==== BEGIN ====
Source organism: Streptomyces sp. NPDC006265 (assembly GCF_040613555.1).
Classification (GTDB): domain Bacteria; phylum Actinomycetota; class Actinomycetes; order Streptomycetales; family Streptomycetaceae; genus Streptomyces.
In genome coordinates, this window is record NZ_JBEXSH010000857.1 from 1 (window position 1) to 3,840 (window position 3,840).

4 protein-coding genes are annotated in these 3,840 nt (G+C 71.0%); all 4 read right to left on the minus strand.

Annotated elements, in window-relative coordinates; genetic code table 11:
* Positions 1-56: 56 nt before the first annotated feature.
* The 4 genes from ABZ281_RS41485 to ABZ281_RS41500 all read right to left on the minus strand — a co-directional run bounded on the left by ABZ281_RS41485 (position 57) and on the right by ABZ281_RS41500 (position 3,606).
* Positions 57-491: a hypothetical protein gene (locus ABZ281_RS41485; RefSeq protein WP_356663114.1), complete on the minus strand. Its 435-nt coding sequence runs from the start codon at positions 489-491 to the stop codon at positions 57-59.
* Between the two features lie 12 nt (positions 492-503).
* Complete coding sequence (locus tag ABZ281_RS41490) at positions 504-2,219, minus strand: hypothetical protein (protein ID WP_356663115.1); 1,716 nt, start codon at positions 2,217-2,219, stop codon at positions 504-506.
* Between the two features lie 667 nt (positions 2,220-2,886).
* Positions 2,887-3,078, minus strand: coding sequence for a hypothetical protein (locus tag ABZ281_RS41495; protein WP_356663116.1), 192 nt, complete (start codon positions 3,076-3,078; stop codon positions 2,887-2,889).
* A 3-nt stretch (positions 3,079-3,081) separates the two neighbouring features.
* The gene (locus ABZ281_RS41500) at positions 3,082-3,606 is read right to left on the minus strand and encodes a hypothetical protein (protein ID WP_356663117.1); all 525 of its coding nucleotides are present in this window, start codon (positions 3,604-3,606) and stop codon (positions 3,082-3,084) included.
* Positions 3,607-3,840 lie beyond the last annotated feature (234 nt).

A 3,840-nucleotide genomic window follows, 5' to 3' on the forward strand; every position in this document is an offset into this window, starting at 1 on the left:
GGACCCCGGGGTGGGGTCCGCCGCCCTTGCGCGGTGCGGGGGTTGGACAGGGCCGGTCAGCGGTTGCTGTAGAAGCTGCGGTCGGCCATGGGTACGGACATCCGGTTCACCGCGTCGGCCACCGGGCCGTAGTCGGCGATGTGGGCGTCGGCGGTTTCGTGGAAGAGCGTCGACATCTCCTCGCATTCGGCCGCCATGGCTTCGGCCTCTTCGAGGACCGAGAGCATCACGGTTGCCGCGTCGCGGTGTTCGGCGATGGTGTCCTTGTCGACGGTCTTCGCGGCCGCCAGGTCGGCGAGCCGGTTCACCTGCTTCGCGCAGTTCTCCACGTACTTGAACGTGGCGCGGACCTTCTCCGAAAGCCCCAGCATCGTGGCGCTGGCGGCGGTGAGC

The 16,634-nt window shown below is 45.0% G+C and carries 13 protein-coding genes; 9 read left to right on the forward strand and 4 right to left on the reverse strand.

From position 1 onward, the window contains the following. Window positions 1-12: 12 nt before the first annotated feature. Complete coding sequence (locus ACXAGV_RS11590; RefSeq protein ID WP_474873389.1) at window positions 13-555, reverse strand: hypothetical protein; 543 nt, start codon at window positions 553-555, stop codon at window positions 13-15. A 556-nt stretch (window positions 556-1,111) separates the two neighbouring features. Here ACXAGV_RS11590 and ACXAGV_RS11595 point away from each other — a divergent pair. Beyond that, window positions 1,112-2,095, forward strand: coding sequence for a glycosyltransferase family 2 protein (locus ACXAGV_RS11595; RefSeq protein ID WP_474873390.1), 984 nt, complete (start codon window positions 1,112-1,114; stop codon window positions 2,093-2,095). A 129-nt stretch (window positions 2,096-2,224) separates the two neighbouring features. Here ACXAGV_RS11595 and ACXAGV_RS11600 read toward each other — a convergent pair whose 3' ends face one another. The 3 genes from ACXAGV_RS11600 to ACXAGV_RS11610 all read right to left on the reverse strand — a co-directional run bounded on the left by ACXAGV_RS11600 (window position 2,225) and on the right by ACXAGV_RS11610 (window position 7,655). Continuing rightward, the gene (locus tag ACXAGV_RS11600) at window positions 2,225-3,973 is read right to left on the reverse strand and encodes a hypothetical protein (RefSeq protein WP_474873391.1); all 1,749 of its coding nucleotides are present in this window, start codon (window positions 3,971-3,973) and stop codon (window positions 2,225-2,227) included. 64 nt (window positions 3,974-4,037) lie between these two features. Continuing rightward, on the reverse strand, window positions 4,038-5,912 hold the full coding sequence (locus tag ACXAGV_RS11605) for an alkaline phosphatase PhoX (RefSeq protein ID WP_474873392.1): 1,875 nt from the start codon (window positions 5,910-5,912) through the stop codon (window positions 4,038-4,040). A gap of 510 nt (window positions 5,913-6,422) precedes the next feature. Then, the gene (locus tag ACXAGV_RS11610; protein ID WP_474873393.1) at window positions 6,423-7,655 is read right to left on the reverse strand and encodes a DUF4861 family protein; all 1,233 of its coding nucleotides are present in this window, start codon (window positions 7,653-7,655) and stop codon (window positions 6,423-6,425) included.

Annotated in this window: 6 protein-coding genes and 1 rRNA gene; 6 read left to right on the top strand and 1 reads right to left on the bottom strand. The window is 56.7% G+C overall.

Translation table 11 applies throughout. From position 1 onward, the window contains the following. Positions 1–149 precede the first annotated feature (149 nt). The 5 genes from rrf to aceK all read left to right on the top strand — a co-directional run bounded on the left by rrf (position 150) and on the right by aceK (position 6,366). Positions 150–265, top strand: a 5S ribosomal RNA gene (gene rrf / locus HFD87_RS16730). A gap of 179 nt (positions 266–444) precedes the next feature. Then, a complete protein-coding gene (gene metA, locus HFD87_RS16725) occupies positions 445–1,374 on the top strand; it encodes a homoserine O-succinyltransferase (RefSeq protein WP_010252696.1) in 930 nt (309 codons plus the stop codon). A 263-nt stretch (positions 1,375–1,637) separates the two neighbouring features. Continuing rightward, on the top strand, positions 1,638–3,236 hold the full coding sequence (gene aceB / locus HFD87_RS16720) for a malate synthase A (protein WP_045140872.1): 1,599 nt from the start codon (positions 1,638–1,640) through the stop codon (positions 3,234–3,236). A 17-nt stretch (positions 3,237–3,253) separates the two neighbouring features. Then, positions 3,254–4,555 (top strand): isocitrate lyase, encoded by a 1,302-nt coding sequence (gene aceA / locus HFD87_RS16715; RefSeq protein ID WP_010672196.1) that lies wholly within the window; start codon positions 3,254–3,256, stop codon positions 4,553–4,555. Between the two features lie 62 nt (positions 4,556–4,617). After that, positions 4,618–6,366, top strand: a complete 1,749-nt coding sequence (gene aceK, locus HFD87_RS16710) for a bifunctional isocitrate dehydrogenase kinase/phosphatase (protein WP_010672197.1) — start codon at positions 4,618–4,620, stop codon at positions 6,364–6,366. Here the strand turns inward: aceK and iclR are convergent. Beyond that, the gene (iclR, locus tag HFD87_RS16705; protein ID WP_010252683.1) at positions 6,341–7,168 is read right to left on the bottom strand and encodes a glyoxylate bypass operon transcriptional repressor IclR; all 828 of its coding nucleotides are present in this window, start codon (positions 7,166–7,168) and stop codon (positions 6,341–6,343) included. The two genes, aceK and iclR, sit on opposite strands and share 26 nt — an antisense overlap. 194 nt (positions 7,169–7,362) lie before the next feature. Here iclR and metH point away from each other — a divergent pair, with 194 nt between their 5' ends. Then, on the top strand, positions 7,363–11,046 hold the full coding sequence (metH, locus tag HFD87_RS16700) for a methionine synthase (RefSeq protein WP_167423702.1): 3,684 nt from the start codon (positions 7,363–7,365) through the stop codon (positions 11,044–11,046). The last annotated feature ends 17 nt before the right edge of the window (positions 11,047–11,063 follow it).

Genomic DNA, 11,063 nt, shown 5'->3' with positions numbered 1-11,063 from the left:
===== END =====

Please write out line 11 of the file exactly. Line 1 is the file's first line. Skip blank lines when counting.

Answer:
* Between the two features lie 667 nt (positions 2,220-2,886).